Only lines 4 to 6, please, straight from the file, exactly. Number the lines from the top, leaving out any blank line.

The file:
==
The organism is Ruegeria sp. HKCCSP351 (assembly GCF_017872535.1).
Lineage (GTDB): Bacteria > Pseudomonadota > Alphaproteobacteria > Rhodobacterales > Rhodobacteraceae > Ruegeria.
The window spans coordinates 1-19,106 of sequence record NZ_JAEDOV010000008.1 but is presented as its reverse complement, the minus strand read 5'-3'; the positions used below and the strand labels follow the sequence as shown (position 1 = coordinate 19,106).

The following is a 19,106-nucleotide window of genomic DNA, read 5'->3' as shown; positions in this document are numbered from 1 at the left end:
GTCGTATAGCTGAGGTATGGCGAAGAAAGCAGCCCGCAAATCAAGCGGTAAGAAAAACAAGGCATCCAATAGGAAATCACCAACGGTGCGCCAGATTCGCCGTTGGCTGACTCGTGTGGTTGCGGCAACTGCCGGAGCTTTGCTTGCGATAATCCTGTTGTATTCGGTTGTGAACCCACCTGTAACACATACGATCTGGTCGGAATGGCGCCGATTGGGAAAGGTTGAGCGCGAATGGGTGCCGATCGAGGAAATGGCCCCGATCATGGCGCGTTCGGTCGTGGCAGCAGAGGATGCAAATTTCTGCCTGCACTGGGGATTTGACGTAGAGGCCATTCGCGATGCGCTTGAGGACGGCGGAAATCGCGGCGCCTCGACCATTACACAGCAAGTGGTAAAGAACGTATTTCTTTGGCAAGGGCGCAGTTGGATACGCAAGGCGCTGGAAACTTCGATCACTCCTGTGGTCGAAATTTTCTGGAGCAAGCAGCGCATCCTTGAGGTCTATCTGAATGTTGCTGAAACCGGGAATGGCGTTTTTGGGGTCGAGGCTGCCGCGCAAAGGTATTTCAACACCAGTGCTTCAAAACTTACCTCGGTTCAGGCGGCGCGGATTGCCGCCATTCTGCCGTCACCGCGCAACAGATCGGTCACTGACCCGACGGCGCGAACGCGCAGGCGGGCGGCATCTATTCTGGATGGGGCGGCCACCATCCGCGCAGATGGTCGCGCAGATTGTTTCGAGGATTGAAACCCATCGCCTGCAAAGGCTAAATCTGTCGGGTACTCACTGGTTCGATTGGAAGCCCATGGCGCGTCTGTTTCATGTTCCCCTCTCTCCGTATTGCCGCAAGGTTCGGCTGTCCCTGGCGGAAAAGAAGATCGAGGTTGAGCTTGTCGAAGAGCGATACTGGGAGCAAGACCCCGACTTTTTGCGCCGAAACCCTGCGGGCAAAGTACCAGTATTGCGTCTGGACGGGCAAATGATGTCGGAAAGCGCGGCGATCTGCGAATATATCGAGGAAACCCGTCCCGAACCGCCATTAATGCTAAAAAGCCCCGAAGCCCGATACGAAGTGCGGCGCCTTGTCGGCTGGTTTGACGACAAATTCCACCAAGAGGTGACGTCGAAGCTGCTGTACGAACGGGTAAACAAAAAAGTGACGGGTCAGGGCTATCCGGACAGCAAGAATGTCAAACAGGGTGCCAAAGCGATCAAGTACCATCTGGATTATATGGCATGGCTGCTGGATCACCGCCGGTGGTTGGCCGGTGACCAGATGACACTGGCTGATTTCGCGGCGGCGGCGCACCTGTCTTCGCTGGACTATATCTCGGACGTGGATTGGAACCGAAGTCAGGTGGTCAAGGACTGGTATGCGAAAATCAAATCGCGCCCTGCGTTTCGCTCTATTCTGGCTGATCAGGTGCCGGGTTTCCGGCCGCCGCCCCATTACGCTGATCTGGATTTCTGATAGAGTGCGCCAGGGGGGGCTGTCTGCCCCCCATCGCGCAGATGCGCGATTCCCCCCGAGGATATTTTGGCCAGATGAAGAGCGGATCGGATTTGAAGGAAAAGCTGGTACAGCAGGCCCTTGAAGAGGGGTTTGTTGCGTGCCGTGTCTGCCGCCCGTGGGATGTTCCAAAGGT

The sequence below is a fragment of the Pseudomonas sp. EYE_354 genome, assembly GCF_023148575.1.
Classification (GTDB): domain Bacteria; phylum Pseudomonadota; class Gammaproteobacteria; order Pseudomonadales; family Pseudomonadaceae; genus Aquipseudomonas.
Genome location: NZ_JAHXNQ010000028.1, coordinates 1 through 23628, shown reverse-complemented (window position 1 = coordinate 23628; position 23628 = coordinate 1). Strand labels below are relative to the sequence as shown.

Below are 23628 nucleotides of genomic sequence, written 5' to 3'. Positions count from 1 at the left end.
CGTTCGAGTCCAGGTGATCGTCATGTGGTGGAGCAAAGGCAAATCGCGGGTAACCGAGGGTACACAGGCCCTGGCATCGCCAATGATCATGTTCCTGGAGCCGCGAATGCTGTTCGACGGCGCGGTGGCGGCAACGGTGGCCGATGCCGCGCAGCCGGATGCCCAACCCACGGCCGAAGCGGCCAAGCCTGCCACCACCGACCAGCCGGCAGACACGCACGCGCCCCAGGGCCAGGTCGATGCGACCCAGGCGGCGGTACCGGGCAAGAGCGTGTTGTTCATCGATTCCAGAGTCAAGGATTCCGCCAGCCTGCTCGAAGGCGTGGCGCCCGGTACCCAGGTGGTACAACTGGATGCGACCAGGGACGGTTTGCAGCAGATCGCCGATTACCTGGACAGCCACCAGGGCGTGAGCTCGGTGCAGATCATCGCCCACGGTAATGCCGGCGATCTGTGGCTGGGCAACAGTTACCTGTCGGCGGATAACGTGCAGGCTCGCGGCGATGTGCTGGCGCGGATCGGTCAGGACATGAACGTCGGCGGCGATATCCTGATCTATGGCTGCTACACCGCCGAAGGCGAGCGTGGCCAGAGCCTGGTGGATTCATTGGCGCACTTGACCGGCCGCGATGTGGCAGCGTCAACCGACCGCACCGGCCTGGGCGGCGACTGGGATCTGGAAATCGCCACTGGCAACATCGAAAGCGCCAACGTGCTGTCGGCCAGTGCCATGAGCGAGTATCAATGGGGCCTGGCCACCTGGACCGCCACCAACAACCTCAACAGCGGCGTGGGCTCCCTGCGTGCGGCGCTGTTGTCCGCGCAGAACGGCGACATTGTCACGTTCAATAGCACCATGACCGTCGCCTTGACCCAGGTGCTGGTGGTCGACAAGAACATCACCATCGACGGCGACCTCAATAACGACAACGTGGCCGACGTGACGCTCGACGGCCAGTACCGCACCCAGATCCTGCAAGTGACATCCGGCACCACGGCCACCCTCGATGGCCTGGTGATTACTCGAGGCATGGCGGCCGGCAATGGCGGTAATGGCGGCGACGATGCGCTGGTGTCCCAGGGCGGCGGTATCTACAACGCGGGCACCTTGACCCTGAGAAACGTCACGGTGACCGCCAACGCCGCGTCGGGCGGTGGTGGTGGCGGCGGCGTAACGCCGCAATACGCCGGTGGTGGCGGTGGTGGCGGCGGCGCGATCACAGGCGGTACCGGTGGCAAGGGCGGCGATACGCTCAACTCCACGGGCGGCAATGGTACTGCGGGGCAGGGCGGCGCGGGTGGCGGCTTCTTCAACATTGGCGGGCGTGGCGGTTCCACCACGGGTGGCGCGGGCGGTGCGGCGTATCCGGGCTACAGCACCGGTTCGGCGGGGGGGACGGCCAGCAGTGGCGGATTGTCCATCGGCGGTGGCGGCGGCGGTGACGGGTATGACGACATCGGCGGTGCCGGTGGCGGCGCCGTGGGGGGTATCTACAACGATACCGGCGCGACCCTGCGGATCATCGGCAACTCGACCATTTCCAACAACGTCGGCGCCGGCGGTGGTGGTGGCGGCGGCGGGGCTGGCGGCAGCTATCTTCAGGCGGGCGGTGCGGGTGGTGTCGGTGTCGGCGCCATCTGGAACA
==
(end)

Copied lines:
The following is a 19,106-nucleotide window of genomic DNA, read 5'->3' as shown; positions in this document are numbered from 1 at the left end:
GTCGTATAGCTGAGGTATGGCGAAGAAAGCAGCCCGCAAATCAAGCGGTAAGAAAAACAAGGCATCCAATAGGAAATCACCAACGGTGCGCCAGATTCGCCGTTGGCTGACTCGTGTGGTTGCGGCAACTGCCGGAGCTTTGCTTGCGATAATCCTGTTGTATTCGGTTGTGAACCCACCTGTAACACATACGATCTGGTCGGAATGGCGCCGATTGGGAAAGGTTGAGCGCGAATGGGTGCCGATCGAGGAAATGGCCCCGATCATGGCGCGTTCGGTCGTGGCAGCAGAGGATGCAAATTTCTGCCTGCACTGGGGATTTGACGTAGAGGCCATTCGCGATGCGCTTGAGGACGGCGGAAATCGCGGCGCCTCGACCATTACACAGCAAGTGGTAAAGAACGTATTTCTTTGGCAAGGGCGCAGTTGGATACGCAAGGCGCTGGAAACTTCGATCACTCCTGTGGTCGAAATTTTCTGGAGCAAGCAGCGCATCCTTGAGGTCTATCTGAATGTTGCTGAAACCGGGAATGGCGTTTTTGGGGTCGAGGCTGCCGCGCAAAGGTATTTCAACACCAGTGCTTCAAAACTTACCTCGGTTCAGGCGGCGCGGATTGCCGCCATTCTGCCGTCACCGCGCAACAGATCGGTCACTGACCCGACGGCGCGAACGCGCAGGCGGGCGGCATCTATTCTGGATGGGGCGGCCACCATCCGCGCAGATGGTCGCGCAGATTGTTTCGAGGATTGAAACCCATCGCCTGCAAAGGCTAAATCTGTCGGGTACTCACTGGTTCGATTGGAAGCCCATGGCGCGTCTGTTTCATGTTCCCCTCTCTCCGTATTGCCGCAAGGTTCGGCTGTCCCTGGCGGAAAAGAAGATCGAGGTTGAGCTTGTCGAAGAGCGATACTGGGAGCAAGACCCCGACTTTTTGCGCCGAAACCCTGCGGGCAAAGTACCAGTATTGCGTCTGGACGGGCAAATGATGTCGGAAAGCGCGGCGATCTGCGAATATATCGAGGAAACCCGTCCCGAACCGCCATTAATGCTAAAAAGCCCCGAAGCCCGATACGAAGTGCGGCGCCTTGTCGGCTGGTTTGACGACAAATTCCACCAAGAGGTGACGTCGAAGCTGCTGTACGAACGGGTAAACAAAAAAGTGACGGGTCAGGGCTATCCGGACAGCAAGAATGTCAAACAGGGTGCCAAAGCGATCAAGTACCATCTGGATTATATGGCATGGCTGCTGGATCACCGCCGGTGGTTGGCCGGTGACCAGATGACACTGGCTGATTTCGCGGCGGCGGCGCACCTGTCTTCGCTGGACTATATCTCGGACGTGGATTGGAACCGAAGTCAGGTGGTCAAGGACTGGTATGCGAAAATCAAATCGCGCCCTGCGTTTCGCTCTATTCTGGCTGATCAGGTGCCGGGTTTCCGGCCGCCGCCCCATTACGCTGATCTGGATTTCTGATAGAGTGCGCCAGGGGGGGCTGTCTGCCCCCCATCGCGCAGATGCGCGATTCCCCCCGAGGATATTTTGGCCAGATGAAGAGCGGATCGGATTTGAAGGAAAAGCTGGTACAGCAGGCCCTTGAAGAGGGGTTTGTTGCGTGCCGTGTCTGCCGCCCGTGGGATGTTCCAAAGGT

The sequence below is a fragment of the Pseudomonas sp. EYE_354 genome, assembly GCF_023148575.1.